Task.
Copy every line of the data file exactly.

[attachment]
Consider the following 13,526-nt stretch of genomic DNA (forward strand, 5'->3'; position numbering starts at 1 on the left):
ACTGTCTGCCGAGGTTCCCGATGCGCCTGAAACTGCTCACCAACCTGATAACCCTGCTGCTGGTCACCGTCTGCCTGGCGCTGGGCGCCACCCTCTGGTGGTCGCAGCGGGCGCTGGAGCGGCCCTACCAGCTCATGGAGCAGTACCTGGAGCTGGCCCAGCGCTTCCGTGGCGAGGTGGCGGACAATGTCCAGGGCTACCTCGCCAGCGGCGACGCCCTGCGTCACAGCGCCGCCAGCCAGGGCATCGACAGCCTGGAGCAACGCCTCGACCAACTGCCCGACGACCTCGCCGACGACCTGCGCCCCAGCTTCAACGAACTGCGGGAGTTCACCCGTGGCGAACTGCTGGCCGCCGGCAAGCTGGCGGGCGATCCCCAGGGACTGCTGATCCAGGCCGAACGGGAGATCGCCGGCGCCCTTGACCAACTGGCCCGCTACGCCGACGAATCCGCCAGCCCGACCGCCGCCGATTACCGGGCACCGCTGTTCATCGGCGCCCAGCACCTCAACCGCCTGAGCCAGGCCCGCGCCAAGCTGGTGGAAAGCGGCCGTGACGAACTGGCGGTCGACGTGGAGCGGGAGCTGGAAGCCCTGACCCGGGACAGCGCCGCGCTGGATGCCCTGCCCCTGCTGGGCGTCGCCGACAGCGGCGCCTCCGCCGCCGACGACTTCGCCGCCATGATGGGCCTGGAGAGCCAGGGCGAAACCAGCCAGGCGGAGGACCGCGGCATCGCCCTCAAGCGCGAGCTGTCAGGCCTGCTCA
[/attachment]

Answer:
Consider the following 13,526-nt stretch of genomic DNA (forward strand, 5'->3'; position numbering starts at 1 on the left):
ACTGTCTGCCGAGGTTCCCGATGCGCCTGAAACTGCTCACCAACCTGATAACCCTGCTGCTGGTCACCGTCTGCCTGGCGCTGGGCGCCACCCTCTGGTGGTCGCAGCGGGCGCTGGAGCGGCCCTACCAGCTCATGGAGCAGTACCTGGAGCTGGCCCAGCGCTTCCGTGGCGAGGTGGCGGACAATGTCCAGGGCTACCTCGCCAGCGGCGACGCCCTGCGTCACAGCGCCGCCAGCCAGGGCATCGACAGCCTGGAGCAACGCCTCGACCAACTGCCCGACGACCTCGCCGACGACCTGCGCCCCAGCTTCAACGAACTGCGGGAGTTCACCCGTGGCGAACTGCTGGCCGCCGGCAAGCTGGCGGGCGATCCCCAGGGACTGCTGATCCAGGCCGAACGGGAGATCGCCGGCGCCCTTGACCAACTGGCCCGCTACGCCGACGAATCCGCCAGCCCGACCGCCGCCGATTACCGGGCACCGCTGTTCATCGGCGCCCAGCACCTCAACCGCCTGAGCCAGGCCCGCGCCAAGCTGGTGGAAAGCGGCCGTGACGAACTGGCGGTCGACGTGGAGCGGGAGCTGGAAGCCCTGACCCGGGACAGCGCCGCGCTGGATGCCCTGCCCCTGCTGGGCGTCGCCGACAGCGGCGCCTCCGCCGCCGACGACTTCGCCGCCATGATGGGCCTGGAGAGCCAGGGCGAAACCAGCCAGGCGGAGGACCGCGGCATCGCCCTCAAGCGCGAGCTGTCAGGCCTGCTCA